Aaron Mobberley supports Willy Mason @ The Sugarmill 15.05.2012

Tonight’s audience at The Sugarmill arrived knowing the passionate affair that awaited them, with Willy Mason bringing his tour to Stoke-on-Trent. Supporting him on the tour is Nina Violet, a fellow American with a unique quality to her music, and supporting these two great artists is local folk singer Aaron Mobberley, who humbly takes to the stage to open the nights performances. After seeming slightly nervous to begin with, Aaron very quickly settles in with opening songs Unison Harmonies and Commitment. If it is Aaron is feeling a little nervous, that is no surprise after being given the honour of opening tonight’s set for the gifted Willy Mason. But Aaron does not disappoint, bringing along with him a finely tuned set, conjuring a soft, warm atmosphere at The Sugarmill, with the crowd standing quietly in humble appreciation of Aaron and his raw, yet angelic voice. Aaron is the kind of guy every girl wants to take home to meet their mum’s, it’s that simple. He talks to the crowd whilst tuning up his guitar, and even this interaction is done with a tender respectful disposition which is always the case with dear Aaron, and once tuned he entrances the crowd with new song Family Reunion, a song rich in emotion, with powerful heart hitting lyrics.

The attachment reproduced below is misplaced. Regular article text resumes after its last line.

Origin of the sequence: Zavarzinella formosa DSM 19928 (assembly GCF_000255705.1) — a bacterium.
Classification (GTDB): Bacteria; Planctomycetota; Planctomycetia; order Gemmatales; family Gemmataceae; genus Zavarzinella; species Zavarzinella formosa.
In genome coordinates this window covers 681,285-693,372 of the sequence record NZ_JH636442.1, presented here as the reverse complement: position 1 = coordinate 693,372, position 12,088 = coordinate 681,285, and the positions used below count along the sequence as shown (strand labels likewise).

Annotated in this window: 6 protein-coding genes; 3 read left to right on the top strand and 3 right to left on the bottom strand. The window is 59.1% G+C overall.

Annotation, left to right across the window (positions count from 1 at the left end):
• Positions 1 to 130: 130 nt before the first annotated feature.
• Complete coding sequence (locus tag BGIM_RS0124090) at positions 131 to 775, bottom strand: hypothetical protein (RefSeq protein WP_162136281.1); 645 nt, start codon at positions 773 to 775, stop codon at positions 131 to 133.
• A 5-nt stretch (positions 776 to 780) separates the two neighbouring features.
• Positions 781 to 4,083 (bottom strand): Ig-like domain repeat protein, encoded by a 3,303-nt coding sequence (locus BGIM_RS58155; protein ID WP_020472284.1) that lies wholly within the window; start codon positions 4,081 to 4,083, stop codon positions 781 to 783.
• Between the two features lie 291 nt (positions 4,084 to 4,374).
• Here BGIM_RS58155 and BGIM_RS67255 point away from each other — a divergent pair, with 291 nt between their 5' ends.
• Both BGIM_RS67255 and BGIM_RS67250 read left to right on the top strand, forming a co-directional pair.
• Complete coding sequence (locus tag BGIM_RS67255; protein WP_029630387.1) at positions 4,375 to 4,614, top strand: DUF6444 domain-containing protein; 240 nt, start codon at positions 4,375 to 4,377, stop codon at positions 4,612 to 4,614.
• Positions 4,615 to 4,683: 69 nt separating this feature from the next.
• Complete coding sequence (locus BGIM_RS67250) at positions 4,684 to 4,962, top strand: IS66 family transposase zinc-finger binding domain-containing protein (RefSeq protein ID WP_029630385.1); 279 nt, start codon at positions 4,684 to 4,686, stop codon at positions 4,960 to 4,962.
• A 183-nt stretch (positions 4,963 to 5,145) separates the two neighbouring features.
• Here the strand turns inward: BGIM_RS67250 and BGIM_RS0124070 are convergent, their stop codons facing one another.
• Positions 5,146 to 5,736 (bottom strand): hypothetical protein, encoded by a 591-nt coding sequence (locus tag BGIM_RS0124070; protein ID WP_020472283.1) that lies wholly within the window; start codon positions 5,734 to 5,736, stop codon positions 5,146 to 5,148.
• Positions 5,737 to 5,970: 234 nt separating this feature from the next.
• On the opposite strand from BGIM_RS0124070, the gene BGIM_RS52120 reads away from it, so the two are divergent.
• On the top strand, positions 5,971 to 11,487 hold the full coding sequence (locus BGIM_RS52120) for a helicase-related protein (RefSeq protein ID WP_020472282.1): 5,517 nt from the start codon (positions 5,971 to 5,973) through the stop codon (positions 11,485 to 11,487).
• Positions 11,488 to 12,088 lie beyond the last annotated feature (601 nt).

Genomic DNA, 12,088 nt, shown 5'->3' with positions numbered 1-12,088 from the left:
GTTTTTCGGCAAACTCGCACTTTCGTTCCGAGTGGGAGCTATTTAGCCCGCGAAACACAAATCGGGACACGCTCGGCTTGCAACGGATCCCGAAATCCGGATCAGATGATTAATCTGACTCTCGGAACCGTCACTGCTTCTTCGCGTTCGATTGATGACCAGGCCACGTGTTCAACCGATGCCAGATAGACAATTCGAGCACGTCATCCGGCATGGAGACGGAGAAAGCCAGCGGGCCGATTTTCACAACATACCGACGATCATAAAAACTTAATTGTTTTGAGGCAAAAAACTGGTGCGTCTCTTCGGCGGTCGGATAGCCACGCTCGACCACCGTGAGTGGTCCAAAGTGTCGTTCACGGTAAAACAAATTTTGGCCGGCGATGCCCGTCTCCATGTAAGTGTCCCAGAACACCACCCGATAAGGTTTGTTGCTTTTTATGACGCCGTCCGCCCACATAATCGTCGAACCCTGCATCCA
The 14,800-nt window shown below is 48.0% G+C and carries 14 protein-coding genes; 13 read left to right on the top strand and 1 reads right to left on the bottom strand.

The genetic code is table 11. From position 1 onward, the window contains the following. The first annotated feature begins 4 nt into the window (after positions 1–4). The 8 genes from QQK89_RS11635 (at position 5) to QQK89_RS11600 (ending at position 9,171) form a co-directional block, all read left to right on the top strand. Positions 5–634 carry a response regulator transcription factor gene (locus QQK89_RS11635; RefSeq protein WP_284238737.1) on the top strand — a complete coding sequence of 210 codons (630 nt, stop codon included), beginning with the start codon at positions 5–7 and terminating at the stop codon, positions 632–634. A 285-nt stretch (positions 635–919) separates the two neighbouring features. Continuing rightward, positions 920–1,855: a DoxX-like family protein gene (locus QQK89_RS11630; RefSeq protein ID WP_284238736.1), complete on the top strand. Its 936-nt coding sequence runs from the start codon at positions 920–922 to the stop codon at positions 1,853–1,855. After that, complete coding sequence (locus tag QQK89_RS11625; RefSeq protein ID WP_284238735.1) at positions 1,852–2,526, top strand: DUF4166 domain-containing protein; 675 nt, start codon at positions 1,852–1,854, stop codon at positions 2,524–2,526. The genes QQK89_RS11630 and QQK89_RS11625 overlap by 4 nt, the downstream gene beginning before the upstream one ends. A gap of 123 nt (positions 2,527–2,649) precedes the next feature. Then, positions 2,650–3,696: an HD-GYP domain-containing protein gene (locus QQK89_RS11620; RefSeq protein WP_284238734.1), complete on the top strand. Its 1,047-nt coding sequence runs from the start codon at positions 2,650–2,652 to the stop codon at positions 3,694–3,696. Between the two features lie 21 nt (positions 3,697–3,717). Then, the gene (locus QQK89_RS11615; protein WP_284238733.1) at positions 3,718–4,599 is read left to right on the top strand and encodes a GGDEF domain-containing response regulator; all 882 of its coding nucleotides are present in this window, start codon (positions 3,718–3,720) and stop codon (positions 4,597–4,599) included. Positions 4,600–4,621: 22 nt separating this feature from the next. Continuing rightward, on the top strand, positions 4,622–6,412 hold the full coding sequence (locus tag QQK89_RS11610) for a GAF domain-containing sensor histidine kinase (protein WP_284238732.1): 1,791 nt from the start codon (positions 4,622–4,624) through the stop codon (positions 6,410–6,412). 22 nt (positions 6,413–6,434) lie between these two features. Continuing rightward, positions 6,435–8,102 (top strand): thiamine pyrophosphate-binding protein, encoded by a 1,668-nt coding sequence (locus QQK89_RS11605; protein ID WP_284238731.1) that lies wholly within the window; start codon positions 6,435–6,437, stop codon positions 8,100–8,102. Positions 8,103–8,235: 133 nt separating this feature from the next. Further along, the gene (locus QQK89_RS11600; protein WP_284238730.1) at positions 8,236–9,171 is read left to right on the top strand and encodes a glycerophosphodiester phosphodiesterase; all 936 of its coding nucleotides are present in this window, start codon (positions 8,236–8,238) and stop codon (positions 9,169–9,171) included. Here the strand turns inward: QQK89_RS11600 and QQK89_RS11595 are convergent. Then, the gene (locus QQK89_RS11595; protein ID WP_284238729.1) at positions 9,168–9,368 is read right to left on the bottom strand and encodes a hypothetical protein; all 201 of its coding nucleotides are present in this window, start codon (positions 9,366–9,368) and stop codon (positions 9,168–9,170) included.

A touching sight is that of James Tildesley and Josh Morris- Aaron former band mates from the recently departed Clockwork Owls- stood at the front of the crowd in support of their good friend and his budding solo career. And budding is not a term used loosely. Aaron is one of the most naturally gifted artists in Stoke-on-Trent today, an artist who plays with his heart on his sleeve, and this is very evident in every song his offers to The Sugarmill tonight. Aaron is joined by a friend for his finale song, who takes up an acoustic bass guitar. Aaron jokes to the crowd that this song is one of the “Heaviest songs I’ve ever written”. The song he plays is in fact filled with beauty and a raw emotion which all of the crowd seemed to relate to. What Did You Do To My Heart is another saddening story which is portrayed by Aaron with loving, heartfelt lyrics strewn upon an intelligent melody, which is surrounded by a compelling a well structured arrangement. This song, as with all of Aaron’s material, is an audio droplet of emotion, echoed tonight into a room of people who couldn’t help but take in Aaron’s stories with pure appreciation and respect.

Aaron Mobberley more than did his hometown proud here after opening up the evening’s entertainment for Willy Mason, and after leaving the stage in his humble manner, Nina Violet soon took up her place no centre stage. Second and final support of the night, Nina brings with her to the stage her beautiful blend of raw, they soft ambient songs, mellowing out the crowd even more. Hailing from Massachusetts, the solo artist is joining good friend Willy Mason on tour, and with the soft melodies than Nina has gliding from her electric guitar, it’s not hard to see why Nina Violet was invited on the tour. The beauty and elegance of Nina and her music silences the crowd, and it seems Nina Violet will be leaving Stoke-on-Trent with a new fan base.